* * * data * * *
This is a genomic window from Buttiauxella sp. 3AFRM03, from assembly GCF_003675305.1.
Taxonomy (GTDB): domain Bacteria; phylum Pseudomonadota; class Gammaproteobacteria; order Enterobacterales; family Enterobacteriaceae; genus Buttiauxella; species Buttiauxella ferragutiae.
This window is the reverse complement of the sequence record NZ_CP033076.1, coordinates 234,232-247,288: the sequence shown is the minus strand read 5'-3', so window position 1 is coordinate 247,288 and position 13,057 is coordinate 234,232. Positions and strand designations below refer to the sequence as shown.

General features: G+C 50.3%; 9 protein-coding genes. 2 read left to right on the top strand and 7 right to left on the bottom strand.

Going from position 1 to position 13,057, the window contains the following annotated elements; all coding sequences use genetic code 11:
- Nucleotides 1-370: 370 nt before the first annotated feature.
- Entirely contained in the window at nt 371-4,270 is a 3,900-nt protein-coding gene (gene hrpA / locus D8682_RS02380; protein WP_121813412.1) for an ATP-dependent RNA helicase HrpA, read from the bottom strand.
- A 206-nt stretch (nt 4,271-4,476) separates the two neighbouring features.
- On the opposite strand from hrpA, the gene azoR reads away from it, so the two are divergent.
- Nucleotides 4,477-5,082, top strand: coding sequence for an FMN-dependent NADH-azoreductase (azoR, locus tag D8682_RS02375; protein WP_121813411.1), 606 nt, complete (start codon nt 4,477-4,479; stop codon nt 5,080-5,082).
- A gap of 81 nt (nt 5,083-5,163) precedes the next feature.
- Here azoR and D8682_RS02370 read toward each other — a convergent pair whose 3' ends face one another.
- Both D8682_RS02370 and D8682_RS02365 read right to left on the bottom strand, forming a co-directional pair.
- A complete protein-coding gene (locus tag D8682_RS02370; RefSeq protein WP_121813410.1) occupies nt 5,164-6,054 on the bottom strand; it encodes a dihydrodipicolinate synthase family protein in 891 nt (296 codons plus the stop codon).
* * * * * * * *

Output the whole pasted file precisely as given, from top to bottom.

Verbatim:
This is a genomic window from Buttiauxella sp. 3AFRM03, from assembly GCF_003675305.1.
Taxonomy (GTDB): domain Bacteria; phylum Pseudomonadota; class Gammaproteobacteria; order Enterobacterales; family Enterobacteriaceae; genus Buttiauxella; species Buttiauxella ferragutiae.
This window is the reverse complement of the sequence record NZ_CP033076.1, coordinates 234,232-247,288: the sequence shown is the minus strand read 5'-3', so window position 1 is coordinate 247,288 and position 13,057 is coordinate 234,232. Positions and strand designations below refer to the sequence as shown.

General features: G+C 50.3%; 9 protein-coding genes. 2 read left to right on the top strand and 7 right to left on the bottom strand.

Going from position 1 to position 13,057, the window contains the following annotated elements; all coding sequences use genetic code 11:
- Nucleotides 1-370: 370 nt before the first annotated feature.
- Entirely contained in the window at nt 371-4,270 is a 3,900-nt protein-coding gene (gene hrpA / locus D8682_RS02380; protein WP_121813412.1) for an ATP-dependent RNA helicase HrpA, read from the bottom strand.
- A 206-nt stretch (nt 4,271-4,476) separates the two neighbouring features.
- On the opposite strand from hrpA, the gene azoR reads away from it, so the two are divergent.
- Nucleotides 4,477-5,082, top strand: coding sequence for an FMN-dependent NADH-azoreductase (azoR, locus tag D8682_RS02375; protein WP_121813411.1), 606 nt, complete (start codon nt 4,477-4,479; stop codon nt 5,080-5,082).
- A gap of 81 nt (nt 5,083-5,163) precedes the next feature.
- Here azoR and D8682_RS02370 read toward each other — a convergent pair whose 3' ends face one another.
- Both D8682_RS02370 and D8682_RS02365 read right to left on the bottom strand, forming a co-directional pair.
- A complete protein-coding gene (locus tag D8682_RS02370; RefSeq protein WP_121813410.1) occupies nt 5,164-6,054 on the bottom strand; it encodes a dihydrodipicolinate synthase family protein in 891 nt (296 codons plus the stop codon).